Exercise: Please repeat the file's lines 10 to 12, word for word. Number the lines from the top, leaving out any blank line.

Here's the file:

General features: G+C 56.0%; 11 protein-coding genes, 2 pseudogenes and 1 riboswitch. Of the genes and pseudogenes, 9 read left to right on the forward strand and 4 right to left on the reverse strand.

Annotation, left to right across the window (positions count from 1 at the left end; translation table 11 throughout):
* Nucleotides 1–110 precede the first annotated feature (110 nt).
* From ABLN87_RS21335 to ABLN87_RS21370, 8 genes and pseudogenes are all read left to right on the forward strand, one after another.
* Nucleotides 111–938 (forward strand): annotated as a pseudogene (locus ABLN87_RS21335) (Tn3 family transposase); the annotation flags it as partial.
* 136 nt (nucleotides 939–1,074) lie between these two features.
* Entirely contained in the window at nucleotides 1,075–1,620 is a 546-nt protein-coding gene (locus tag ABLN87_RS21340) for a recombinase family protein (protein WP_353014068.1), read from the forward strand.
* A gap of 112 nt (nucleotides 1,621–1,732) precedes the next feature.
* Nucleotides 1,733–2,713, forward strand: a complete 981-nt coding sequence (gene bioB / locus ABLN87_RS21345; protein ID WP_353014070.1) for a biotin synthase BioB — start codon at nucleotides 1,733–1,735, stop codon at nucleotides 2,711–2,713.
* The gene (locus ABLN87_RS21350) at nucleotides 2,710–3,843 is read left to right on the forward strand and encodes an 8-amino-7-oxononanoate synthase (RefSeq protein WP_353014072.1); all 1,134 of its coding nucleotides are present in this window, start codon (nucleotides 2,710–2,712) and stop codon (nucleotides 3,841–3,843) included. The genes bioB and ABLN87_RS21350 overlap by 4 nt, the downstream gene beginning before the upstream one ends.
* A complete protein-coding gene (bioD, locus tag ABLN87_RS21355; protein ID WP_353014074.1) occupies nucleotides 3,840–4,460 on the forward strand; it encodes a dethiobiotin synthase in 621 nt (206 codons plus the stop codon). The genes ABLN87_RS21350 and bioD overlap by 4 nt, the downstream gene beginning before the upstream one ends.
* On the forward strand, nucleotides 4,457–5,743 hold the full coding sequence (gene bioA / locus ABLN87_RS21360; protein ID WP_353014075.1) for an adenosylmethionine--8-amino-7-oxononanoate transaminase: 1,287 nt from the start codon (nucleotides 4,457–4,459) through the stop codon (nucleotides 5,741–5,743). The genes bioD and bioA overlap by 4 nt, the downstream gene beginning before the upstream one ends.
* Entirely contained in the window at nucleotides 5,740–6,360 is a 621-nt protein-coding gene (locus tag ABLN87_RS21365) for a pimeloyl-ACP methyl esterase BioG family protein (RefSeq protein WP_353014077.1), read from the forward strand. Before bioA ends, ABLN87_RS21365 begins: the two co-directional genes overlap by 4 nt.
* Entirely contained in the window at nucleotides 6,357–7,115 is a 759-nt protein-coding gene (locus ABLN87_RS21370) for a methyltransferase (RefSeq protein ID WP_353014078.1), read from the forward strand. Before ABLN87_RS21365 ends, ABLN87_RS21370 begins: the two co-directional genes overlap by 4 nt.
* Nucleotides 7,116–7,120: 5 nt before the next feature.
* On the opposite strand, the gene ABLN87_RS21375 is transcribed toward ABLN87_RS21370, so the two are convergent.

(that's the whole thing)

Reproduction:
* The gene (locus ABLN87_RS21350) at nucleotides 2,710–3,843 is read left to right on the forward strand and encodes an 8-amino-7-oxononanoate synthase (RefSeq protein WP_353014072.1); all 1,134 of its coding nucleotides are present in this window, start codon (nucleotides 2,710–2,712) and stop codon (nucleotides 3,841–3,843) included. The genes bioB and ABLN87_RS21350 overlap by 4 nt, the downstream gene beginning before the upstream one ends.
* A complete protein-coding gene (bioD, locus tag ABLN87_RS21355; protein ID WP_353014074.1) occupies nucleotides 3,840–4,460 on the forward strand; it encodes a dethiobiotin synthase in 621 nt (206 codons plus the stop codon). The genes ABLN87_RS21350 and bioD overlap by 4 nt, the downstream gene beginning before the upstream one ends.
* On the forward strand, nucleotides 4,457–5,743 hold the full coding sequence (gene bioA / locus ABLN87_RS21360; protein ID WP_353014075.1) for an adenosylmethionine--8-amino-7-oxononanoate transaminase: 1,287 nt from the start codon (nucleotides 4,457–4,459) through the stop codon (nucleotides 5,741–5,743). The genes bioD and bioA overlap by 4 nt, the downstream gene beginning before the upstream one ends.